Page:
Back to Issue Thirty-Two

Statue from Antiquity



Anonymous, Rome

I understand it is neither memory nor future
that turns the wild composure of your face.
And it is more than your eyes,
scorched to blanks from dust storms
in the desert, the rain
blown in folds against your dress.
Now there are churchbells, armies, winds,
salts and metals washed by rivers, stiff prairies,
the hunger of a whole village, unfathomable
heat—and spiderwebs ripped by falling leaves,
storm-clouds in vivid
speeds. I touch your arm—something
surges in your frame and locks into your eyes,
a swimmer unrisen from the depths.

There is no deep shelter. What you see
has moved a long way off, gray rains
brushing over a lake. Never again
will you return to pain or ease, never see
less. What was it for,
this possession by no one, what am I
meant to understand beyond
the blast of power. Everything
I have created with my life and everything
I have managed to wreck is mere shyness.

When I lived, it was windless and quiet.
Change was constantly upon me, an island
asleep between waves.



Evenings and Days



Having woken many days I still
can’t account for
myself, at night on the floor
with books spread
around me, spines black
below the lamps. I read
about the houses of the rich
and the poor, a woman thinking,
a woman combing her hair, the great
pain that would come to a young
man. You can hold
an umbrella above your head
and look out at deep
calm, rain drumming to
nothing. Walking through
traffic the steady roughness of
engines, and in dusk or late
evening the grasses seem
darker than trees. If you stare
at something for a long
time you may come to
trust it. That thin
shadow of wire fence through
dense heat was your life.
And even so you stepped past it.



There were evenings when the iced
air softened our throats, days
when there was such
light on the snow you could barely
see it. There are always
moments when no one
speaks. In summer my friends
lead their kids across cement saying
Look. An airplane floats past, a bike
netted with baskets. Their children,
always moving, understand
the absence of wind. I admire
how they rush into space,
use their arms to make the kiosk
grand. At the park my friend’s daughter
a shining bead on the field
as she kicks the ball, abacus of
laughter. We hardly know
who we are but we go on
living. A man I loved has let his
heart go slack. A city I loved
is a stack of properties.
There is always the deep
need of something gone.



Of course there were days of
extraordinary clearness, the sun
casting beams through wires of
rain, and you caught
the tired eye-muscles
of the clerk but because it was
late did not bother to say a brief
word. I am awake
but unable to recognize
the route, though I feel a slight
rise in the earth in the public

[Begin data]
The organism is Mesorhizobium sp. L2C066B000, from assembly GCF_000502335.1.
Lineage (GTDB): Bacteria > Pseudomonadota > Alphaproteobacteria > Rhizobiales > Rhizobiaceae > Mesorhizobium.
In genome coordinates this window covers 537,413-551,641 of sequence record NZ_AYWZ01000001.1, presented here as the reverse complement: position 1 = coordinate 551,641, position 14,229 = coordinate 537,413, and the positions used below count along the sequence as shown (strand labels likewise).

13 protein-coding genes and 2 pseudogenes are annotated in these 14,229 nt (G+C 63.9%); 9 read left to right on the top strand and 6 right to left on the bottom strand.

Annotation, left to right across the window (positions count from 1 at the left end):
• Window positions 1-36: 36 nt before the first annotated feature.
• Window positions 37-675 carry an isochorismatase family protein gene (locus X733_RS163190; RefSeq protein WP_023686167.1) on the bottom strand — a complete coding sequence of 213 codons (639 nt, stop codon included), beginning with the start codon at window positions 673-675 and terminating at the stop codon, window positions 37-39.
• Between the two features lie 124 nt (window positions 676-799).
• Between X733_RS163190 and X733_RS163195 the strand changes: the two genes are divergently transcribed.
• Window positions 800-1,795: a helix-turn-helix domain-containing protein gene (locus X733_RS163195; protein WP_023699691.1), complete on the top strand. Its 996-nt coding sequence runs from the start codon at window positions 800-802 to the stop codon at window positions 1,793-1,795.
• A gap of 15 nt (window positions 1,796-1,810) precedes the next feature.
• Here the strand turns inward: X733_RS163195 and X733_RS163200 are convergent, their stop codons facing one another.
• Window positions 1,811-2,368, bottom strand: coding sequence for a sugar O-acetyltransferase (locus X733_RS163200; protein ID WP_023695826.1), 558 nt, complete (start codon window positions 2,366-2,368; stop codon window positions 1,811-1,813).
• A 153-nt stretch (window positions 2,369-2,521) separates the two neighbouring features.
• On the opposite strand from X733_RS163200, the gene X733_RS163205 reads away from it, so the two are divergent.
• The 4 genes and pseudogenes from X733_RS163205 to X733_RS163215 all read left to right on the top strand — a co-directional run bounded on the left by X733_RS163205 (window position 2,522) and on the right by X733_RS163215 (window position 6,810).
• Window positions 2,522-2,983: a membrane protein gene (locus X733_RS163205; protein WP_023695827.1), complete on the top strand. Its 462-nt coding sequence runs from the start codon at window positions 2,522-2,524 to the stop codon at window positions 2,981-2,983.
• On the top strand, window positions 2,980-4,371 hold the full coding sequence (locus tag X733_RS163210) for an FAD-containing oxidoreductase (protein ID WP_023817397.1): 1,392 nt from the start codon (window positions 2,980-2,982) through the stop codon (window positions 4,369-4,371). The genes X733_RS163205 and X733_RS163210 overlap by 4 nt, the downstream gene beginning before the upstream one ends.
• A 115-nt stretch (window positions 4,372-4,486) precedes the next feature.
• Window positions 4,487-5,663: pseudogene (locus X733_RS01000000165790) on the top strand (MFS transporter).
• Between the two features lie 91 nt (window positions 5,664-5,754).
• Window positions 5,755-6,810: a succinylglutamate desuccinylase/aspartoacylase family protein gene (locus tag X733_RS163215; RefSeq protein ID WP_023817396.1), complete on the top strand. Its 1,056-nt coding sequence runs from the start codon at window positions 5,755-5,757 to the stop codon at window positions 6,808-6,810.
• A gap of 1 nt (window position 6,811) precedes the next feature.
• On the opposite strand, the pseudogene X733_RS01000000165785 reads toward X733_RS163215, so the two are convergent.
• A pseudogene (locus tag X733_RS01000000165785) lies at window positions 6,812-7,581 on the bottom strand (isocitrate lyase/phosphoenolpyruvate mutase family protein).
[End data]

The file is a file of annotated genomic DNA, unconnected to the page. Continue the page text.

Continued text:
park and dearly love the benches
that hold the old men.
When I was young I wanted
the giddy pain that came with
love but now would give
anything for understanding,
one person sensing
the other, and joy
that rushes in for no reason.
When the morning is quiet
I can hear someone trimming
those trees, a young girl smokes
as she waits for the bus.
Somewhere in myself she is
completely at ease. Clouds
seem to be rising from the west,
the end of who we are comes
towards us—strange new
machines and ruined lands—
and though the people I saw shared
some of my fears we never
spoke. I was more
diminished than I knew. What
is it that brings me to you.



You Are not summer



You are not summer. You are not
highways by fields, the invitation to speed
through. You are not the rain or the days,
the willow-leaves running with water,
letting go. I don’t know how clouds disappear
or where my words fall. If you were here
to ask I would hook my fingers
into yours—you are no quality of fog or darkness,
no headlight or searchlight but one path
in the morning, one worn winter parka.
If you kick your shoes off and walk
barefoot across the cool wooden floor
I will say yes, or I will say nothing or brush
a few pine-needles from your shirt,
you are sunlit pages of night but never sunlight,
you are no zeroes piling up by the doors,
you are not trust, not speech,
just when the days were of no use
you paused and stopped, you were no question,
you had no expectation, you closed
your eyes in a breeze but were no breeze,
you would not walk through me if you could,
no picnic or banquet or thunder,
no slow bird above a river
where we won’t sit in summer, just watching
the emptiness recede, the water arrive.




Joanna Klink is the author of four books of poetry. She has received awards and fellowships from the Rona Jaffe Foundation, Jeannette Haien Ballard, Civitella Ranieri, the Bogliasco Foundation, the American Academy of Arts and Letters, the Trust of Amy Lowell, and the John Simon Guggenheim Memorial Foundation. Her new book, The Nightfields, is forthcoming from Penguin in July.

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